Peter Berry

Nov 15 '05 #3
I cannot speak for the C# designers, but my guess is that they were trying
to keep the language not unnecessarily complex.

The features you mentioned, while missed, are not indespensable. You can
achieve similar results using nested name spaces and/or abstract classes.
Like

public abstract class Foo
{
public enum Bar {...}
public const Baz = ...;

public int Method1() {...}
}

- Zhanyong Wan

Visual Studio and .NET Setup

This posting is provided "AS IS" with no warranties, and confers no rights.
Use of included samples (if any) is subject to the terms specified at
http://www.microsoft.com/info/cpyright.htm

--------------------
| From: "Dan Holmes" <dh*****@ivsi.com>
|
| i would really like constants to be available in the interface.
| dan holmes
| "Peter Berry" <bc******@bigpond.com> wrote in message
news:%2****************@TK2MSFTNGP11.phx.gbl...
| I was surprised and somewhat disappointed by the fact that you cannot
declare types in an interface. I discovered this when defining an interface
that included events, where the definition of the delegates had to be
placed outside the definition of the interface. To me, the delegate
definition is an integral part of the interface definition. Also, I could
imagine cases where one would like to define enums and structs in
interfaces as well (to be used as parameter types in methods of the
interface). The way it is now, these "external" definitions have to be
carried along as added baggage to the interfaces, and clients have to be
aware of this. They are even listed separately from the interface in the
Class View tree list in Visual Studio - unless the type is given some
meaningful name tag to associate it with its interface, there is no
indication as to what it belongs to.
| Am I missing something here, or is this a reasonable request for
inclusion in a future version of the language? I would very much appreciate
your comments on this.
| Peter Berry
|

Nov 15 '05 #4
My comment is - interface is a pain in my neck.
I cannot see any benefits of using interface.

I have to modify a system where everything is based on some kind of
interface.
I need to make a major change to one of the components. It's based on
interface and another 29 components are based on the same interface.
So either I modify that component by removing reference to the base
interface (if so, why to use interface at all) or I will have to modify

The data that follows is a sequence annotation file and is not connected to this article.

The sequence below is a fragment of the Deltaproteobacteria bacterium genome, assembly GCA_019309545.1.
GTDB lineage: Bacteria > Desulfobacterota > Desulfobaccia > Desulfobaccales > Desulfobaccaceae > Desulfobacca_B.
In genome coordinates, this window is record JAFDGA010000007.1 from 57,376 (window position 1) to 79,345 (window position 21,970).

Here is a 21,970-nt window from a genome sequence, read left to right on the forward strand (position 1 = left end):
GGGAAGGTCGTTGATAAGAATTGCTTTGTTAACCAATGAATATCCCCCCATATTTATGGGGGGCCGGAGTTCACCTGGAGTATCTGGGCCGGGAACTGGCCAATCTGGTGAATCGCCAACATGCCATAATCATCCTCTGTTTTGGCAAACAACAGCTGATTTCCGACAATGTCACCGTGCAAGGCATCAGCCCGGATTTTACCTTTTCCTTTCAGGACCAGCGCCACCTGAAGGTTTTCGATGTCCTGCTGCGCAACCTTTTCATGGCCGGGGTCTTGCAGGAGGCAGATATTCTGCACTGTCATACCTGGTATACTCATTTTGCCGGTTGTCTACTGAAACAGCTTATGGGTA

the interface and 29 components.

I will never,never use interface.

MH
Nov 15 '05 #5
Hi ,
"Marius Horak" <so*****@europe.con> wrote in message
news:uk**************@TK2MSFTNGP09.phx.gbl...
My comment is - interface is a pain in my neck.
I cannot see any benefits of using interface.
An interface is a contract, it's a corner stone of the OOP paradigm and
frankly you cannot do much in C# without using them. I could give you a
large explanation of the beneficies of them, but no today ;)
Maybe if you do a search in google for something like 'interface vs
"multiple inheritance"' you will get some links with better explanation of
the one I would possible give you.
I have to modify a system where everything is based on some kind of
interface.
You should NEVER modify an interface !!! an interface is a contract and must
be kept both by the classes that implement them as well as the interface
itself.
I need to make a major change to one of the components. It's based on
interface and another 29 components are based on the same interface.
So either I modify that component by removing reference to the base
interface (if so, why to use interface at all) or I will have to modify
the interface and 29 components.


Did you think about creating a new interface that inherit from the previous
one?
In this case you will have to modify only the component that you want, and
not the entire system.

Maybe if you create a derived class of that component that implement the new
interface you can solve your problem.
Merry X-Mas,

--
Ignacio Machin,
ignacio.machin AT dot.state.fl.us
Florida Department Of Transportation
Nov 15 '05 #6